January 2009 sees the launch of at least two new thrillers: Neil Cross's Burial and Tom Bale's Skin and Bones, both of which are getting some PR push. At the time of writing, Cross appears to have garnered a bit more MSM page space, so forgive me for gushing here, but I feel that Bale's Skin and Bones is even better than Burial and I am surprised that not more reviewers have yet picked up on it.
Tom Bale has previously written a crime novel under his own name of David Harrison, but we'll come back to that one later. Skin and Bones is the first thriller from this author, published by Preface (a Random House imprint) in Jan '09. The first hook for me was in the synopsis; I found it full of intrigue and wondered where the author could take that kind of story. The second hook came when I started reading and I didn't want to stop. So what's it all about?
Early one morning, Julia Trent enters the Sussex village that was once the home of her recently late parents, expecting to start a house clearance. But in those unnaturally quiet village moments, Trent thinks she sees a dead body.
She carries on as normal, entering the village store, feeling in a dream of sorts. Then it hits: the evidence is there, before her eyes. And before she can retreat to safety, Trent finds herself running and fighting for her life as a gunman is on the rampage in the village.
Later, the police and the press focus on one thing only: the lone gunman who committed suicide after he had massacred the people in the village. But Julia, who survives, knows a different reality: she saw someone else involved in this atrocity and is alive to say so. But who will listen to her record of events and take it seriously? Certainly not the first and obvious option in form of the police: they have a "done and dusted" case and meet "targets". Julia withdraws and also withdraws her ability to trust.
As readers, we are also informed at the early stages, of a possible conspiracy involving property and land. The Sussex village is one of the few remaining that is untouched by commercialism and the residents revolt – led by Philip Walker, the village troublemaker – when a local landowner announces a plan for an extensive and lucrative property development. Could there be a link?
Julia slowly recovers and knows she is at risk. When Craig Walker, a former investigative journalist and son of victim Philip Walker contacts her, she needs to learn to trust again as both seek to discover the truth of what happened that day.
Bale takes the reader from an excellently horrific and frighteningly realistic depiction of the day of massacre into a similarly frightening exposé of how corporate corruption and organised crime can enter the lives of the innocent. All too soon, you are forced to abandon the sinews of the locality and its direct problems and you are jettisoned into the muscles of the power of money and greed – and don’t think it’s obvious... He narrates all with confidence in his craft and a keen eye on the detail of plotting. If you seek pace in a novel, then you will find the Top Gear version here. But there is even more depth to enjoy.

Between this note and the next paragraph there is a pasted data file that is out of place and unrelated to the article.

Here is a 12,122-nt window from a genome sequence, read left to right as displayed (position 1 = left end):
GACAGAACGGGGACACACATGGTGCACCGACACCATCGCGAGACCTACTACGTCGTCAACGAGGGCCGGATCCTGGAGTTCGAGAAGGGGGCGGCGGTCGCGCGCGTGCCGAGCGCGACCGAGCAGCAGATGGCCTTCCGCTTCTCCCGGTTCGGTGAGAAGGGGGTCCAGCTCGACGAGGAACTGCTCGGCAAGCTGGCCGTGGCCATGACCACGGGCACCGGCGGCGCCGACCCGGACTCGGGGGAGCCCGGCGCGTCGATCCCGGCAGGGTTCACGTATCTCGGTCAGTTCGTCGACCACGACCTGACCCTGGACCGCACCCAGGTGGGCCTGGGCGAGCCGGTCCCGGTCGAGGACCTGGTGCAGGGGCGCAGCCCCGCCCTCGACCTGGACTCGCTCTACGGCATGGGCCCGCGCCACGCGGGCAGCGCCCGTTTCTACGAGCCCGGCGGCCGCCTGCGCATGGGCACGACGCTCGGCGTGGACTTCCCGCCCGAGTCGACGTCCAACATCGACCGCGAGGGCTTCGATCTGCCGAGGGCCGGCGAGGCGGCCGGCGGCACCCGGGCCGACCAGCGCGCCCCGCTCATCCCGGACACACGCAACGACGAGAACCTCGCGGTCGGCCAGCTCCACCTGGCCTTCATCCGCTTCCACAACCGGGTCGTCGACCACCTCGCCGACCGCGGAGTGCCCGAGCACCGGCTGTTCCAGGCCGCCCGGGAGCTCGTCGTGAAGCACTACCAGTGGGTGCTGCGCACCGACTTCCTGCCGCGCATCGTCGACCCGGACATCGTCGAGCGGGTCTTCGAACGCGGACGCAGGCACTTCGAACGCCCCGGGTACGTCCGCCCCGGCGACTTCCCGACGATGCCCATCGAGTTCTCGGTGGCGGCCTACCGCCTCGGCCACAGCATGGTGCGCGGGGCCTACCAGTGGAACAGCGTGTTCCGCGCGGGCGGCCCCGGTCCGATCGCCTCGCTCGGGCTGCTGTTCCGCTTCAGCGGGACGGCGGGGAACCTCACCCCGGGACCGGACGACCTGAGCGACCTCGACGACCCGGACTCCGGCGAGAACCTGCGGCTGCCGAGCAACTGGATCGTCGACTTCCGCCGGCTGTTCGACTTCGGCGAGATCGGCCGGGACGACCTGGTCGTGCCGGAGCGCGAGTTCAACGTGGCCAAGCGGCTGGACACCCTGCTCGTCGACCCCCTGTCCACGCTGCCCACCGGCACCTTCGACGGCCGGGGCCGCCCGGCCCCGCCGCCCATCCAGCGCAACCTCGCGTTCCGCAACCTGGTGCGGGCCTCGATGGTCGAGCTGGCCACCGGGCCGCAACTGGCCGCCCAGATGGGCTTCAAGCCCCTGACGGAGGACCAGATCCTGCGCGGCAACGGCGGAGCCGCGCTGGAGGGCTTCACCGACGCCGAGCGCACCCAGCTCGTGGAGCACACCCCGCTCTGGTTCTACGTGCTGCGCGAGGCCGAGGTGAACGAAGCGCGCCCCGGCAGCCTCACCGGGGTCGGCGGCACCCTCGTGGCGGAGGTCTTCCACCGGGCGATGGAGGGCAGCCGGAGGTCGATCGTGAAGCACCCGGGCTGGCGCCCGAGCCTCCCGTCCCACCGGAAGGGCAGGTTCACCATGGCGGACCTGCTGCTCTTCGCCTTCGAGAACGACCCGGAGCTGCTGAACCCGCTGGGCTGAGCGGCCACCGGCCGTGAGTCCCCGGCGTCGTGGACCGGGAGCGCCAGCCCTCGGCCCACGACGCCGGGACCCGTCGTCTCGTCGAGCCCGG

At about 100 pages in, I firmly felt that I was in the safe hands of someone from the Minette Walters Academy of Psychological Crime Fiction – OK, I made that one up. Like Walters, Bale possesses an art in playing with reader perceptions, smoke and mirrors: a behaviour, action and/or reaction can have more than one interpretation and the (potential) mistakes feed into good plotting. Julia's early experiences of paranoia are well exposed and characters coming to the fore later are multi-faceted in their behaviour, always begging the question "Why?" and providing the reader with an urge to read on.
This is a fantastic novel and I don't say that lightly. It is. Can you feel the thud as I say it? No? Well I am happy to reiterate and say it again: "This is a fantastic novel". For someone so early in their published writing career, I think this is a very hot novel and worthy of the PR/marketing spend. It both captures the climate in Britain today as well as keeps you page-turning to the last word on the last page. If it doesn't appear on a CWA award list, at least, later this year, I will eat my straw hat.
A fine and confident thriller début from an author who shows all the signs of knowing what a decent psychological thriller is all about: you must not miss this one! Want to be so engrossed that you lose sleep? Oh, boy, you will find it in Tom Bale's Skin and Bones. It's a cracker!
(Previously, Bale had a crime novel published with Crème de la Crime Books under his own name of David Harrison: Sins of the Father. Skin and Bones is set in Sussex and there is another author with that name who writes travel books on the area, hence Preface, the publisher for Skin and Bones decided a pseudonym was appropriate to avoid confusion and to suggest a "thriller" author name. Thus we have Tom Bale and what a find!)